The Sibiril Technologies boatyard in Carentec, Brittany, and Pierre Delion, a Nantes-based naval architecture bureau, unveiled their new pilot boat at the Navexpo International trade fair in Lorient on 11 May 2016. With a length of 14.5 metres, a beam of 4.8 metres and a light displacement of around 14 tonnes, the new boat can carry up to ten people and features an all-weather design offering the sort of performance normally only expected of boats in the 15.5 to 16m range. “We drew on the experience gained building the 12m ST‑P 120 IPS pilot boat delivered to the Cherbourg station two years ago and commissioned to do the work of a conventional 14m design. This time, the challenge was to build a 14.5m boat able to handle all-weather conditions and be responsive and handy while performing like a 16m design,” explained Pierre Delion. “Safety, reliability and cost-effectiveness were the project watchwords. With an optimised design, an all-weather hull, and well thought-out trade-offs between size, ruggedness, engine power and seakeeping, we developed a more compact model that is less expensive to build and operate. Yet we still managed to provide plenty of space, including good headroom,” added Tristan Pouliquen, head of operations at Sibiril Technologies.
Sibiril 12m pilot boat (ST‑P 120 IPS) delivered to the Cherbourg station in 2014 (© Sibiril Technologies)
Propulsion using Volvo Penta IPS 2 pods
The new composite-hull boat offers remarkable performance thanks to two 650‑hp engines coupled to Volvo Penta IPS 2 pods. “The pods consume 25 to 30% less fuel than more conventional propulsion arrangements. Overall, the design offers good acceleration and manoeuvrability, not to mention high speed, but its chief feature is that it has power to spare, making it safer all round,” said Tristan Pouliquen, emphasising that using powerful engines for a boat of this size means that they work less hard at most engine speeds. Depending on the final specifications, the boat should easily manage a top speed of 34 knots.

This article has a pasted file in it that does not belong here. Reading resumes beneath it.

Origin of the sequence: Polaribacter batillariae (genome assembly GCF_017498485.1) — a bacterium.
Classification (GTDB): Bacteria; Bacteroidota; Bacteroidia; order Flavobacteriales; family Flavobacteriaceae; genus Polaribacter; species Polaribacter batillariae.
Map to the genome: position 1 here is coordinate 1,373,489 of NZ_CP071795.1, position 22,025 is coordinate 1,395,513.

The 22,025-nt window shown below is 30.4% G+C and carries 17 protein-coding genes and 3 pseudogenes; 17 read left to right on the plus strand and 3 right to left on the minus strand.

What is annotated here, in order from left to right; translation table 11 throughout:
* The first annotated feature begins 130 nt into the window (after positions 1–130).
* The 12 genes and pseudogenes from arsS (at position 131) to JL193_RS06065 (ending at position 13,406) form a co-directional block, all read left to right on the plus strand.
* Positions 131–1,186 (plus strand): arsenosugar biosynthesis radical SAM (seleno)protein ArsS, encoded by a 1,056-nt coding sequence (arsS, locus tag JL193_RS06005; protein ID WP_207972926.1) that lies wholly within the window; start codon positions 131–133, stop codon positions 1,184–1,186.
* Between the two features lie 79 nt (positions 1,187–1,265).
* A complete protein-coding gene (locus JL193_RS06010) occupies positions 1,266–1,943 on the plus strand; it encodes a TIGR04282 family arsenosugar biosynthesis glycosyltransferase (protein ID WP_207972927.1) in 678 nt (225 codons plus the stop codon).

The benefits of close collaboration
This new model is the result of close collaboration between the boatbuilder and the naval architects who worked together to develop a product combining past experience and moderate construction costs. The joint project drew on the experience of the Sibiril Technologies yard and the expertise of naval architects Pierre Delion who specialise in workboats. “Boatyard and architects worked together from the design concept stage to give the boatbuilders the freedom they needed to use their preferred working methods. We are now used to working with Sibiril and, thanks to our partnership, managed to get the weight and balance right while using shared work methods throughout,” explained Pierre Delion.
After completing their latest project, the partners decided to develop a range of pilot boats. The first was the ST‑P 120 IPS based on the prototype built for Cherbourg; the second, a derivative ordered recently for the marine pilots at Le Havre. Next was the 14.5m model, which will be followed by a new 10.5m model based on a single-engine type designed for extremely low operating costs. The boats are built jointly by the Sibiril Technologies and Pierre Delion partnership for both domestic and international clients. “We are looking to supply pilot stations all over the world, given that pilots in many countries are already using boats of a similar size to our 14.5m model.”
ST-P120 for Le Havre (© Sibiril Technologies - Archi Delion)
An ST‑P 120 for Le Havre next year
While prospecting for further orders, Sibiril Technologies is busy building the ST‑P 120 IPS ordered for the Le Havre marine pilot station and scheduled for delivery in March 2017.
At the same time, Sibiril Technologies is working on a new generation of CTT NG all-weather lifeboats for the SNSM, the French sea rescue association. The second one is due to be launched in September.
The first CTT NG, named in 2016 (© Mer et Marine - Caroline Britz)
Written by Vincent Groizeleau, translated by Steve Dyson